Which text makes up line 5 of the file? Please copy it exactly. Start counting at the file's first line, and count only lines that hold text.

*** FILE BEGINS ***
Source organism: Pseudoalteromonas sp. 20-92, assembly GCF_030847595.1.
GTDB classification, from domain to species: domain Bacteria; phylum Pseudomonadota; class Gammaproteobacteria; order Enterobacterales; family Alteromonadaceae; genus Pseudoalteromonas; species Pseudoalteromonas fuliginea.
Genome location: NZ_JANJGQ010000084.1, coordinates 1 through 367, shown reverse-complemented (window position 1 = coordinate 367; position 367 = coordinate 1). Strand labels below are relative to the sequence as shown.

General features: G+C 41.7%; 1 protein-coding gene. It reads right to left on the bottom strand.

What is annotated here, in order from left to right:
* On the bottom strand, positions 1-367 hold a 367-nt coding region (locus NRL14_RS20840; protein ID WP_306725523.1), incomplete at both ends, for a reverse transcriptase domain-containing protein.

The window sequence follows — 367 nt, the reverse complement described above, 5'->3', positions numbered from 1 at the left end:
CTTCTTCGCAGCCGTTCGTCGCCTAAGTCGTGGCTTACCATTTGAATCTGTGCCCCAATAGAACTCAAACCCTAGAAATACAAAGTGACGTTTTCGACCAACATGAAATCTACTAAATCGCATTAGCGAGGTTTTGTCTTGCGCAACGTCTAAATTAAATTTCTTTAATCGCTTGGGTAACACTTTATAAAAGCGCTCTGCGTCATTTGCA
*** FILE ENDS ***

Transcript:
What is annotated here, in order from left to right: